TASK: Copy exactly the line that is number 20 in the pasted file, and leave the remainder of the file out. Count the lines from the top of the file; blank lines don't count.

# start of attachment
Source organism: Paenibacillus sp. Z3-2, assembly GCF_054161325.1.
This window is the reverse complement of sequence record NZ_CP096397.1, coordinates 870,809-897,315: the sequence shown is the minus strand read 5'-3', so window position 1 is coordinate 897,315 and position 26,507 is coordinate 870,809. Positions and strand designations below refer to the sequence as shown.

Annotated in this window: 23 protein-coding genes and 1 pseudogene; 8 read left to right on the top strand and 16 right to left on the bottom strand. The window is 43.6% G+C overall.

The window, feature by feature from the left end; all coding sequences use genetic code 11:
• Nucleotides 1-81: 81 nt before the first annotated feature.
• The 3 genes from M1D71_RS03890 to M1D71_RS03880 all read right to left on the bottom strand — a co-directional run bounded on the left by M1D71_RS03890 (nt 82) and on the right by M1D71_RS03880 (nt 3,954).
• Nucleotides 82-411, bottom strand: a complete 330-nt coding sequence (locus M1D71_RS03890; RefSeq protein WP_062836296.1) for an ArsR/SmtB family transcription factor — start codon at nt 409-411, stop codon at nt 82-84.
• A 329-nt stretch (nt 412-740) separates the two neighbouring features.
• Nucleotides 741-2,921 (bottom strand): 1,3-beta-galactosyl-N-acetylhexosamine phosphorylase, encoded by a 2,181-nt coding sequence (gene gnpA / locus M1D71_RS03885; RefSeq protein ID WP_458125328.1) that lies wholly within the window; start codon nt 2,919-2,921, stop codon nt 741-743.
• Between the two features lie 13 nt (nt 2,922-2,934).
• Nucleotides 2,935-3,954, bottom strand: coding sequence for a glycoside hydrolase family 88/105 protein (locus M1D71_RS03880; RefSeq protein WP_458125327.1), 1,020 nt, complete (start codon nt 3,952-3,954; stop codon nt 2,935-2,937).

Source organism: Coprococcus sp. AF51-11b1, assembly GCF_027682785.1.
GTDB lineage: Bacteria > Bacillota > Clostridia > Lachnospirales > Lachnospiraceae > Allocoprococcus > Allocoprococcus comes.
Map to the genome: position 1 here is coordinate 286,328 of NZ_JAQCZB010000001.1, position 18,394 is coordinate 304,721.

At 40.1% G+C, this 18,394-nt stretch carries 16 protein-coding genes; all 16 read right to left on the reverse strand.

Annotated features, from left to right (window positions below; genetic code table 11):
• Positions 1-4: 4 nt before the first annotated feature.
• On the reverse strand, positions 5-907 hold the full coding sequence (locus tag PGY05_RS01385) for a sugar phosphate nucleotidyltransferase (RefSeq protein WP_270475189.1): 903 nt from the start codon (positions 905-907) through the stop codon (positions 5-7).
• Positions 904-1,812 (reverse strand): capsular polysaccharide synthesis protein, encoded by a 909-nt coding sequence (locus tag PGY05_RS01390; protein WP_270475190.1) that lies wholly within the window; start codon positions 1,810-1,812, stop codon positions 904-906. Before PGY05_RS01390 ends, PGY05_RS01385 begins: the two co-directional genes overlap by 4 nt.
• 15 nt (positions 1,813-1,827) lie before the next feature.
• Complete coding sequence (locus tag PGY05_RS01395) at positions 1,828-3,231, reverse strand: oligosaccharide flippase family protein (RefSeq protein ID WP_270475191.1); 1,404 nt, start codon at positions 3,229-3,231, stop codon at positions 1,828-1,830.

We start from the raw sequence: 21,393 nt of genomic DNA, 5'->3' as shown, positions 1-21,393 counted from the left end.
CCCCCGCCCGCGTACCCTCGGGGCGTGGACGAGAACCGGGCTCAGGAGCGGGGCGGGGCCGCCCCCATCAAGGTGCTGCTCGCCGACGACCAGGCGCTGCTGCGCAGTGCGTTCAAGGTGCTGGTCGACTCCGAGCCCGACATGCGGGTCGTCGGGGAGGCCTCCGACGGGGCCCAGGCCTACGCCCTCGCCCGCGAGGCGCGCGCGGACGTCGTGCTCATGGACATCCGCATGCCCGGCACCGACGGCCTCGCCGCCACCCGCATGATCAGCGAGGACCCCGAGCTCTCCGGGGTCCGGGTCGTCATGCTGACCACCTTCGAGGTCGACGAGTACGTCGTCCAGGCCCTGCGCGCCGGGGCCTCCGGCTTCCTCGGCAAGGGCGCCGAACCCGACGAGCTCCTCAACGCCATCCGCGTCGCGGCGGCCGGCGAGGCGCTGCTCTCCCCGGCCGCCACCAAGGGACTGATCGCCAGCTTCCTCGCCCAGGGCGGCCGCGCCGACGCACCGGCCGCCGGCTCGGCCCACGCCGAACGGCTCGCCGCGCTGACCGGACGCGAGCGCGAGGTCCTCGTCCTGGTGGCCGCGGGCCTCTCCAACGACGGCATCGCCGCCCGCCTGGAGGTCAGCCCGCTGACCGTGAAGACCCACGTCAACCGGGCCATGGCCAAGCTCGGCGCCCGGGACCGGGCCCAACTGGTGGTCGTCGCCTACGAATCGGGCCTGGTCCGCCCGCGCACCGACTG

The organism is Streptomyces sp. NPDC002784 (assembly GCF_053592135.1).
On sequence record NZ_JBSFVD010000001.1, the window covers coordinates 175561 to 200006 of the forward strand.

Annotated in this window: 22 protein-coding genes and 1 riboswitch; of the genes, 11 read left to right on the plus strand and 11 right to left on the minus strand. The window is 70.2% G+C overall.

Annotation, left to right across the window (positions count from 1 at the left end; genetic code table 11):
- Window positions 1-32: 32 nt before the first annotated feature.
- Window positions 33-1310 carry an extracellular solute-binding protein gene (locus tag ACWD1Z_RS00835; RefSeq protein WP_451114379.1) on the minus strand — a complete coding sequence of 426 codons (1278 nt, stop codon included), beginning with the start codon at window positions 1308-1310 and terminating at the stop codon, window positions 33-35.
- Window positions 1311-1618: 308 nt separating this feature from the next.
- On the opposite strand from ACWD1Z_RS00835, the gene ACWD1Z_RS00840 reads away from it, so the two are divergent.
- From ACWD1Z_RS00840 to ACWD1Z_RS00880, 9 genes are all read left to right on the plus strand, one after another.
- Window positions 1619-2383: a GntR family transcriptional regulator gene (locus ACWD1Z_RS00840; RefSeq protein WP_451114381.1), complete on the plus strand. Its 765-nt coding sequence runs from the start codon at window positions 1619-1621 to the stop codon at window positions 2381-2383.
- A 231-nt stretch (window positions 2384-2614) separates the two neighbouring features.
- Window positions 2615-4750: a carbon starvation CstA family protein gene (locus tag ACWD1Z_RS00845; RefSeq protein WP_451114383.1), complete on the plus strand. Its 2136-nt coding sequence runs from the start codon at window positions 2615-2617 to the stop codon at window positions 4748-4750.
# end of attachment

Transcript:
• 15 nt (positions 1,813-1,827) lie before the next feature.